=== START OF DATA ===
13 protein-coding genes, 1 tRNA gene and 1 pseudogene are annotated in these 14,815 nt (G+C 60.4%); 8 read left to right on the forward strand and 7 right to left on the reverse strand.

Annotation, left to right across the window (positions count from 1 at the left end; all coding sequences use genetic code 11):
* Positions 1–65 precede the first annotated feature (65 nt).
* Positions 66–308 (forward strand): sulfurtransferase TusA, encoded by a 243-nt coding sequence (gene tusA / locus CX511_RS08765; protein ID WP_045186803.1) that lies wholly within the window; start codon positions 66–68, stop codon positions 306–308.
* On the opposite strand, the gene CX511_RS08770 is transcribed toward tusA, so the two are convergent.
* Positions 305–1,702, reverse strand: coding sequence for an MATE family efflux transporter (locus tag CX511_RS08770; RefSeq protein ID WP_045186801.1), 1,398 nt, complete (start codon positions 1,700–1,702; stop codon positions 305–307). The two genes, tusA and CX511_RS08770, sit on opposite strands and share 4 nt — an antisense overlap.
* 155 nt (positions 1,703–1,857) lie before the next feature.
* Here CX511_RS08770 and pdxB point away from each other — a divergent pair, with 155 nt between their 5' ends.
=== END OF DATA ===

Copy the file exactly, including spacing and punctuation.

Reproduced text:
13 protein-coding genes, 1 tRNA gene and 1 pseudogene are annotated in these 14,815 nt (G+C 60.4%); 8 read left to right on the forward strand and 7 right to left on the reverse strand.

Annotation, left to right across the window (positions count from 1 at the left end; all coding sequences use genetic code 11):
* Positions 1–65 precede the first annotated feature (65 nt).
* Positions 66–308 (forward strand): sulfurtransferase TusA, encoded by a 243-nt coding sequence (gene tusA / locus CX511_RS08765; protein ID WP_045186803.1) that lies wholly within the window; start codon positions 66–68, stop codon positions 306–308.
* On the opposite strand, the gene CX511_RS08770 is transcribed toward tusA, so the two are convergent.
* Positions 305–1,702, reverse strand: coding sequence for an MATE family efflux transporter (locus tag CX511_RS08770; RefSeq protein ID WP_045186801.1), 1,398 nt, complete (start codon positions 1,700–1,702; stop codon positions 305–307). The two genes, tusA and CX511_RS08770, sit on opposite strands and share 4 nt — an antisense overlap.
* 155 nt (positions 1,703–1,857) lie before the next feature.
* Here CX511_RS08770 and pdxB point away from each other — a divergent pair, with 155 nt between their 5' ends.